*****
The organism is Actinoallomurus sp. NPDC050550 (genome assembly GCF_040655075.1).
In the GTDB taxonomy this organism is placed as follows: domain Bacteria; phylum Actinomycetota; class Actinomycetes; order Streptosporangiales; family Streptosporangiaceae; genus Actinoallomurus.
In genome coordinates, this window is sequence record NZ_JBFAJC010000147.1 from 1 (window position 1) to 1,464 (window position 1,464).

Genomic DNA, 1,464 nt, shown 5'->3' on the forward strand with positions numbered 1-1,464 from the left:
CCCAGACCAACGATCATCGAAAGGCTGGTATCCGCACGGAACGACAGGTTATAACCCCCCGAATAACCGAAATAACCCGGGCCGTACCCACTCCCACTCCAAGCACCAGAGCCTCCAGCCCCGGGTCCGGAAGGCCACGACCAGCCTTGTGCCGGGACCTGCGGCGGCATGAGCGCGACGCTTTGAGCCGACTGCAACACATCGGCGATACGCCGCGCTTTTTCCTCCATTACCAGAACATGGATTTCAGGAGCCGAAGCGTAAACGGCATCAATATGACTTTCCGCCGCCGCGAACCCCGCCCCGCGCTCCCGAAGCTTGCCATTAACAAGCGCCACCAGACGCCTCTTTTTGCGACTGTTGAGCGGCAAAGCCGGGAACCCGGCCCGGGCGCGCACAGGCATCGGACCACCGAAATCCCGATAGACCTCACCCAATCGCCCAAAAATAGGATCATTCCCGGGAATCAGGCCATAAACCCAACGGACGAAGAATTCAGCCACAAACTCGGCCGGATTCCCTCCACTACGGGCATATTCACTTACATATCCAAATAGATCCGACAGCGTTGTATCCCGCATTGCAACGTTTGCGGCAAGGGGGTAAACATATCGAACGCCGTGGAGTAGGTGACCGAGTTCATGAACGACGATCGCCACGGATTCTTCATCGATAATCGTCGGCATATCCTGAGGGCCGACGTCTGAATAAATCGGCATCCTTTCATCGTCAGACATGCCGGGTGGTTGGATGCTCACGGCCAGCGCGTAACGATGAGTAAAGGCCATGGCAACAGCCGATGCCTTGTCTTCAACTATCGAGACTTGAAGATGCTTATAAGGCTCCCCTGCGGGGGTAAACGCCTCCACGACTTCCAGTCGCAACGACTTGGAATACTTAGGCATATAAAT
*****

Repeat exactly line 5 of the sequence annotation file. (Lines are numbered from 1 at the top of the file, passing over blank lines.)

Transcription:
CCCAGACCAACGATCATCGAAAGGCTGGTATCCGCACGGAACGACAGGTTATAACCCCCCGAATAACCGAAATAACCCGGGCCGTACCCACTCCCACTCCAAGCACCAGAGCCTCCAGCCCCGGGTCCGGAAGGCCACGACCAGCCTTGTGCCGGGACCTGCGGCGGCATGAGCGCGACGCTTTGAGCCGACTGCAACACATCGGCGATACGCCGCGCTTTTTCCTCCATTACCAGAACATGGATTTCAGGAGCCGAAGCGTAAACGGCATCAATATGACTTTCCGCCGCCGCGAACCCCGCCCCGCGCTCCCGAAGCTTGCCATTAACAAGCGCCACCAGACGCCTCTTTTTGCGACTGTTGAGCGGCAAAGCCGGGAACCCGGCCCGGGCGCGCACAGGCATCGGACCACCGAAATCCCGATAGACCTCACCCAATCGCCCAAAAATAGGATCATTCCCGGGAATCAGGCCATAAACCCAACGGACGAAGAATTCAGCCACAAACTCGGCCGGATTCCCTCCACTACGGGCATATTCACTTACATATCCAAATAGATCCGACAGCGTTGTATCCCGCATTGCAACGTTTGCGGCAAGGGGGTAAACATATCGAACGCCGTGGAGTAGGTGACCGAGTTCATGAACGACGATCGCCACGGATTCTTCATCGATAATCGTCGGCATATCCTGAGGGCCGACGTCTGAATAAATCGGCATCCTTTCATCGTCAGACATGCCGGGTGGTTGGATGCTCACGGCCAGCGCGTAACGATGAGTAAAGGCCATGGCAACAGCCGATGCCTTGTCTTCAACTATCGAGACTTGAAGATGCTTATAAGGCTCCCCTGCGGGGGTAAACGCCTCCACGACTTCCAGTCGCAACGACTTGGAATACTTAGGCATATAAAT